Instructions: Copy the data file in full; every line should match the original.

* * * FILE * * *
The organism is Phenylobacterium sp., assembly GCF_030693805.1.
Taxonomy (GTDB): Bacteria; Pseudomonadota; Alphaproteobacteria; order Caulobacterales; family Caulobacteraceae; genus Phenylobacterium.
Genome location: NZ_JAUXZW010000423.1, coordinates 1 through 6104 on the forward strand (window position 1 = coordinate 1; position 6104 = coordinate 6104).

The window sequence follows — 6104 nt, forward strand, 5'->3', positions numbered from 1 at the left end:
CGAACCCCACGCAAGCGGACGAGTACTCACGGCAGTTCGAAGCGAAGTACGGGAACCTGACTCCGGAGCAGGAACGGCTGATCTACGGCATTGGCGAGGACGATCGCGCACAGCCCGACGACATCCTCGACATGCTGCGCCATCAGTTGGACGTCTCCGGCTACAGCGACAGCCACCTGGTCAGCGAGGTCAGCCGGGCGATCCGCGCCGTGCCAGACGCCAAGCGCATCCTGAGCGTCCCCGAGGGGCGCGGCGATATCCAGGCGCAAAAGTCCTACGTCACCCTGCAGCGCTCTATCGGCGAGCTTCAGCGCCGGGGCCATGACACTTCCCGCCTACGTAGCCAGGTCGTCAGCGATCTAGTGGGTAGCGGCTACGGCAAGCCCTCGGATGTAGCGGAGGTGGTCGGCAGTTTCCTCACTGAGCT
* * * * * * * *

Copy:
The organism is Phenylobacterium sp., assembly GCF_030693805.1.
Taxonomy (GTDB): Bacteria; Pseudomonadota; Alphaproteobacteria; order Caulobacterales; family Caulobacteraceae; genus Phenylobacterium.
Genome location: NZ_JAUXZW010000423.1, coordinates 1 through 6104 on the forward strand (window position 1 = coordinate 1; position 6104 = coordinate 6104).

The window sequence follows — 6104 nt, forward strand, 5'->3', positions numbered from 1 at the left end:
CGAACCCCACGCAAGCGGACGAGTACTCACGGCAGTTCGAAGCGAAGTACGGGAACCTGACTCCGGAGCAGGAACGGCTGATCTACGGCATTGGCGAGGACGATCGCGCACAGCCCGACGACATCCTCGACATGCTGCGCCATCAGTTGGACGTCTCCGGCTACAGCGACAGCCACCTGGTCAGCGAGGTCAGCCGGGCGATCCGCGCCGTGCCAGACGCCAAGCGCATCCTGAGCGTCCCCGAGGGGCGCGGCGATATCCAGGCGCAAAAGTCCTACGTCACCCTGCAGCGCTCTATCGGCGAGCTTCAGCGCCGGGGCCATGACACTTCCCGCCTACGTAGCCAGGTCGTCAGCGATCTAGTGGGTAGCGGCTACGGCAAGCCCTCGGATGTAGCGGAGGTGGTCGGCAGTTTCCTCACTGAGCT